It may not rate as a clinical diagnosis like drug abuse or alcoholism, but the problem is real and has some definite similarities to substance abuse.
In a culture like ours, materialism is simply part of the landscape. Stores always seem to have some new sale to advertise, regardless of time or season. There are plenty of people who can handle the lure of a sale, content to buy a few planned items or one sought-after bargain. Others, though, have a hard time controlling the impulse to consume, causing them to wonder if they’re crossing the line into “shopaholic” territory. How can you tell if you or someone you love is addicted to shopping? We all have to make certain purchases and many of us indulge in a little “retail therapy” from time to time, but what are the signs of a serious shopping addiction?
Compulsive buying disorder affects between five percent and 15 percent of the population, according to a recent article in The Atlantic. And it’s not only a problem for adults. Adolescents are at risk, too, with approximately 3.5 percent fitting the description of a shopping addict.
It may not be a recognized addiction in the same way that drug abuse or alcoholism are, but there are still ways to determine if you have problem with compulsive buying. One of the best indicators is the Compulsive Buying Scale, a test that screens for problematic behavior. Some of the questions are similar to those asked of potential substance abusers, focusing on a compulsion to engage in the behavior, feelings of shame or guilt associated with the behavior and an unwillingness to stop despite negative consequences.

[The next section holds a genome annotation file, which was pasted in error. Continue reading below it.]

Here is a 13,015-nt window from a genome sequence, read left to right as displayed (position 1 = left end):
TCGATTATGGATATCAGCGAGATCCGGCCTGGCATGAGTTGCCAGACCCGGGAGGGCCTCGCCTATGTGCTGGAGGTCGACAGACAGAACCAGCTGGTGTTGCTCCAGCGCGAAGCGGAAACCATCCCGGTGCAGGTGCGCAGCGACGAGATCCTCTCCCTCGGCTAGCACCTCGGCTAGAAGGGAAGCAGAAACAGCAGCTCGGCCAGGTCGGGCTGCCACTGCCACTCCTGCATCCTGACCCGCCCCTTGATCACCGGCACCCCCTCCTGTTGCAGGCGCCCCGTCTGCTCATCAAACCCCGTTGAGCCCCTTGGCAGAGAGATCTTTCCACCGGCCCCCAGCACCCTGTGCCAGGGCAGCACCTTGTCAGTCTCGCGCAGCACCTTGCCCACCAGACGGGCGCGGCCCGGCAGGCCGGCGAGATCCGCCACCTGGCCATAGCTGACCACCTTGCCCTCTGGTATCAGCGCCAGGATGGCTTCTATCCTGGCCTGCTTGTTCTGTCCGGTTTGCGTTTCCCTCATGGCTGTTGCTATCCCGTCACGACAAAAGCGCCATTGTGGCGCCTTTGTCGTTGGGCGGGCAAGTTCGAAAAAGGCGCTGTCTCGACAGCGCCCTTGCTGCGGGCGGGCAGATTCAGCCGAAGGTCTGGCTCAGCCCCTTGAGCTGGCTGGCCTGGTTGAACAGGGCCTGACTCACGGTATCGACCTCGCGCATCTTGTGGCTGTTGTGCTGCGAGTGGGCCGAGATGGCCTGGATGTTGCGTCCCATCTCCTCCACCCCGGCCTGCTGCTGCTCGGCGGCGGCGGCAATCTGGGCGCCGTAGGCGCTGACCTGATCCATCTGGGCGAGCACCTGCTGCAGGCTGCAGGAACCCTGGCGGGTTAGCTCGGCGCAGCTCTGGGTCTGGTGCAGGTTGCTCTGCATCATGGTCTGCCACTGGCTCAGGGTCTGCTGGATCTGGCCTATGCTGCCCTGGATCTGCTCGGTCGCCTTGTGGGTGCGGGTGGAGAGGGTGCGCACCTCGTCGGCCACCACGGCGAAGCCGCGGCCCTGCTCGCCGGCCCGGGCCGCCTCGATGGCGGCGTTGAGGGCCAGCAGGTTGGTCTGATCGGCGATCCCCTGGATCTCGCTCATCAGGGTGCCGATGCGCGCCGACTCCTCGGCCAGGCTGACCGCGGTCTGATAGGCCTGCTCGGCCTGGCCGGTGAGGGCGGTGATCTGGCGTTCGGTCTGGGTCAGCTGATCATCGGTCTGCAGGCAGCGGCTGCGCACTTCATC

Where does the problem come from, though? There are certain behaviors that have been linked to an increased risk for shopping addiction, including smoking, drug use and experiencing mood disorders. There may also be a genetic component, although current research is inconclusive. Some experts hypothesize that shopping simulates drug-like responses in those who indulge, with each episode triggering a release of dopamine that stimulates the brain’s reward centers.
Addiction Help at La Paloma
Whatever the cause, there is help available. If you or someone you love needs treatment for an addiction or co-occurring mental health disorder, call La Paloma at the toll-free number on our homepage. Someone is there to take your call 24 hours a day and answer any questions you have about process addiction treatment, financing or insurance.